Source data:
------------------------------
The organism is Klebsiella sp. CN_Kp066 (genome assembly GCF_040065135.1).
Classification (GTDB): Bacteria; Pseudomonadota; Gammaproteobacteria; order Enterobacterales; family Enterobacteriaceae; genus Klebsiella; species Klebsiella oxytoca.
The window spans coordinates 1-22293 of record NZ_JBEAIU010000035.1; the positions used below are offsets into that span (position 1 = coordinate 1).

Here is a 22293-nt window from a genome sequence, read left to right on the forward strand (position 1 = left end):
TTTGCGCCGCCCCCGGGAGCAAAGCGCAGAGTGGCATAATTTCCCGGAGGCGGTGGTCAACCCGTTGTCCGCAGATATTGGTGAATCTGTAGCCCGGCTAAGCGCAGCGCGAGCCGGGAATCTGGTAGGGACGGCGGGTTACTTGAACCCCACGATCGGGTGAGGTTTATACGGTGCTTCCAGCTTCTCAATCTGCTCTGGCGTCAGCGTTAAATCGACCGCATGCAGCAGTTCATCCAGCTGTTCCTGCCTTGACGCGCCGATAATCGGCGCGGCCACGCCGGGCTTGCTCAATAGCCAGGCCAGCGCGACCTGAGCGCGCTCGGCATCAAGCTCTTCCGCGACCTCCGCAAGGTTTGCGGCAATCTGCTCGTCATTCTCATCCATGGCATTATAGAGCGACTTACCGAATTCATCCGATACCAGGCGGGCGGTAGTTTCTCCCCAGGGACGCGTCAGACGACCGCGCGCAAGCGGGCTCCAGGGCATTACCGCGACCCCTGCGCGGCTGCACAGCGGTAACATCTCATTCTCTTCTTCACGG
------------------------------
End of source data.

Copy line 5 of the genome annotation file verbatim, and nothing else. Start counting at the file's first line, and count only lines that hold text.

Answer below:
TTTGCGCCGCCCCCGGGAGCAAAGCGCAGAGTGGCATAATTTCCCGGAGGCGGTGGTCAACCCGTTGTCCGCAGATATTGGTGAATCTGTAGCCCGGCTAAGCGCAGCGCGAGCCGGGAATCTGGTAGGGACGGCGGGTTACTTGAACCCCACGATCGGGTGAGGTTTATACGGTGCTTCCAGCTTCTCAATCTGCTCTGGCGTCAGCGTTAAATCGACCGCATGCAGCAGTTCATCCAGCTGTTCCTGCCTTGACGCGCCGATAATCGGCGCGGCCACGCCGGGCTTGCTCAATAGCCAGGCCAGCGCGACCTGAGCGCGCTCGGCATCAAGCTCTTCCGCGACCTCCGCAAGGTTTGCGGCAATCTGCTCGTCATTCTCATCCATGGCATTATAGAGCGACTTACCGAATTCATCCGATACCAGGCGGGCGGTAGTTTCTCCCCAGGGACGCGTCAGACGACCGCGCGCAAGCGGGCTCCAGGGCATTACCGCGACCCCTGCGCGGCTGCACAGCGGTAACATCTCATTCTCTTCTTCACGG